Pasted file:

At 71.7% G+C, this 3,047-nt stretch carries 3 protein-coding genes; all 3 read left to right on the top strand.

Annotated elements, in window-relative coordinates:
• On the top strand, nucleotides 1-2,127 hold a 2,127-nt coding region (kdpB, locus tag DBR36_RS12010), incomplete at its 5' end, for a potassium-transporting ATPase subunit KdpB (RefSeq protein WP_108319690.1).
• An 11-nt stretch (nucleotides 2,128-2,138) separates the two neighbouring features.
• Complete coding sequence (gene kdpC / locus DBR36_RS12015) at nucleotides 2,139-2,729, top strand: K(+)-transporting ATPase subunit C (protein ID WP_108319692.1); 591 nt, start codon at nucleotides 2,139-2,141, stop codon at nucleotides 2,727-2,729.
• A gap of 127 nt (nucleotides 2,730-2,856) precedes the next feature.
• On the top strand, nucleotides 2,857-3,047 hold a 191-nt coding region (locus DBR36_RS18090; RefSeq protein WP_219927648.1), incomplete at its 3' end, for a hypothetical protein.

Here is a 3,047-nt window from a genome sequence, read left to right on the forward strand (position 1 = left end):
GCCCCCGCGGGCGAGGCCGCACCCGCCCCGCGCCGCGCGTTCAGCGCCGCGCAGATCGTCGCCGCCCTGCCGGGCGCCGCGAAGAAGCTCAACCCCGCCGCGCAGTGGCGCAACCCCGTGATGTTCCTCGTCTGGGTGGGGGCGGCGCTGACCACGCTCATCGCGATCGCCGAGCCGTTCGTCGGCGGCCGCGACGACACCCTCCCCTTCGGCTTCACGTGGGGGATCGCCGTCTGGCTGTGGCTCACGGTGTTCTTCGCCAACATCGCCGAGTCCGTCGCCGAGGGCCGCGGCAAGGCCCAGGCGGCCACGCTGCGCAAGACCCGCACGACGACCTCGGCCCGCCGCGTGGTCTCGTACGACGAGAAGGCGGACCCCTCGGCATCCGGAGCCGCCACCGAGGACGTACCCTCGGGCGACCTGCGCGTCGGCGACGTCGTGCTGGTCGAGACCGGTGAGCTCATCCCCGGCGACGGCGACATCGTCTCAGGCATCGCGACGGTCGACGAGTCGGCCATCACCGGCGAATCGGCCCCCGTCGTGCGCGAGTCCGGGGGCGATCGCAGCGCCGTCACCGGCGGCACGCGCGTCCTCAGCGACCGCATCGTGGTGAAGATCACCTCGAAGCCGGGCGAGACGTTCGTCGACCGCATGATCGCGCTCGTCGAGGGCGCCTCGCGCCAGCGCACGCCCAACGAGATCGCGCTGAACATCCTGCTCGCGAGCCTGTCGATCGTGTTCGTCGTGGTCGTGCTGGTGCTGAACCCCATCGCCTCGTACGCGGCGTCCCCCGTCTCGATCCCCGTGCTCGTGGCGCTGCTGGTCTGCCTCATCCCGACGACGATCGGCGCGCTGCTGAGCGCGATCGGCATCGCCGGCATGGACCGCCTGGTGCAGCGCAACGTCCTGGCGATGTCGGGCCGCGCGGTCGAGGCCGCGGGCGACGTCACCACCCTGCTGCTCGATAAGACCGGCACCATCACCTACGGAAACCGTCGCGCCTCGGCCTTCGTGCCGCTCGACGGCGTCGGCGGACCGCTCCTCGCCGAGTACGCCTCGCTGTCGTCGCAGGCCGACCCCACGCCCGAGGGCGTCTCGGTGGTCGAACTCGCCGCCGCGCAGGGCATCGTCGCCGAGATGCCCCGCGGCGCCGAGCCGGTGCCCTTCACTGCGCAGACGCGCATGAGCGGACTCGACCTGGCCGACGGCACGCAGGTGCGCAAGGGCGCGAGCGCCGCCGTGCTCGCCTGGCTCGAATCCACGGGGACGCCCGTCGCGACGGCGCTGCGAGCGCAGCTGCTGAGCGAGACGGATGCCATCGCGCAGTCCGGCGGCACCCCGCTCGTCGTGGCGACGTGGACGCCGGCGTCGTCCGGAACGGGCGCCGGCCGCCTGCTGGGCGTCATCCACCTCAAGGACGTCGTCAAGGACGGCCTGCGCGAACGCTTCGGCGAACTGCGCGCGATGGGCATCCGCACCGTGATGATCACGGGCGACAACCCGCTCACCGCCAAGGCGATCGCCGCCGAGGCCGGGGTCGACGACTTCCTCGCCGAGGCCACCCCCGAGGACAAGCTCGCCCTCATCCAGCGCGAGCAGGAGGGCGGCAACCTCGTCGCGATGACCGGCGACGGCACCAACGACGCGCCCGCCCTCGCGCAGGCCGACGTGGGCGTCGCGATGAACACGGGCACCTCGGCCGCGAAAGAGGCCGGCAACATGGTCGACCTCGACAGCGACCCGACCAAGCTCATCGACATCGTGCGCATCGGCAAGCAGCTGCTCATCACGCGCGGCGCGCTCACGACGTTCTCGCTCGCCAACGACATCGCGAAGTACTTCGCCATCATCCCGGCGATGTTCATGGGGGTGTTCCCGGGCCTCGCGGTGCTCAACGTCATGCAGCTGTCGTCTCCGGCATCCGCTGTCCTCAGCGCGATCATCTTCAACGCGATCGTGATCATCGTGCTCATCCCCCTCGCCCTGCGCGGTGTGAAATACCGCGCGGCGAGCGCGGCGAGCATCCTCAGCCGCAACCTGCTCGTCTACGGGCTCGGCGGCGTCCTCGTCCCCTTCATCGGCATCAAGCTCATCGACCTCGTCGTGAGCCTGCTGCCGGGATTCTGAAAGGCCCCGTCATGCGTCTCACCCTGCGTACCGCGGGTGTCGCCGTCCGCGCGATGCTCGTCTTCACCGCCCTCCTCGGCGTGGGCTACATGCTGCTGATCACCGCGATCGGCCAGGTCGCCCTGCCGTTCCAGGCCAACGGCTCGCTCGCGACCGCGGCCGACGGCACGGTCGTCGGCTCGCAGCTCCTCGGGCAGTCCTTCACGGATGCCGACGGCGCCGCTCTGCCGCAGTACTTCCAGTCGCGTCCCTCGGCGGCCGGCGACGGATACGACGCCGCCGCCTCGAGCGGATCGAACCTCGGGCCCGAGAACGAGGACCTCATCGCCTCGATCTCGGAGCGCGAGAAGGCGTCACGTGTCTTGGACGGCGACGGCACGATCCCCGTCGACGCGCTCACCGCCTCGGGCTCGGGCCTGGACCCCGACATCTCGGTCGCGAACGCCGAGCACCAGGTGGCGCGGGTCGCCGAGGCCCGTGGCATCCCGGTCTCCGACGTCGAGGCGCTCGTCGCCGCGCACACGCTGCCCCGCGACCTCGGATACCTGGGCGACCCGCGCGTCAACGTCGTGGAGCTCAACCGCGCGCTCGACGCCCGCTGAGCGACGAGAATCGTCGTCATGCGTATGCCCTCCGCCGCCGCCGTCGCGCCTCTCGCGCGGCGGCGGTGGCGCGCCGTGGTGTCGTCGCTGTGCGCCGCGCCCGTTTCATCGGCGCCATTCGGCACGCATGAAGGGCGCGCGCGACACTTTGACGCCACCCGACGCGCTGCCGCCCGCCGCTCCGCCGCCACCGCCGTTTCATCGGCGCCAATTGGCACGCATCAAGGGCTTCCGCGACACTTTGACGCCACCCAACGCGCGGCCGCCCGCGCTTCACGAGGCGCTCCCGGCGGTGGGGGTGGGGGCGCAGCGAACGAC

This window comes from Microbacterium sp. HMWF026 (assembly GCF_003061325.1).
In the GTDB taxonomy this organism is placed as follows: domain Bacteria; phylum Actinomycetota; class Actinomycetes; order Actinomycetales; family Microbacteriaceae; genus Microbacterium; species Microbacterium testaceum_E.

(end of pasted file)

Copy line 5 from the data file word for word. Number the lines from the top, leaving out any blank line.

• Complete coding sequence (gene kdpC / locus DBR36_RS12015) at nucleotides 2,139-2,729, top strand: K(+)-transporting ATPase subunit C (protein ID WP_108319692.1); 591 nt, start codon at nucleotides 2,139-2,141, stop codon at nucleotides 2,727-2,729.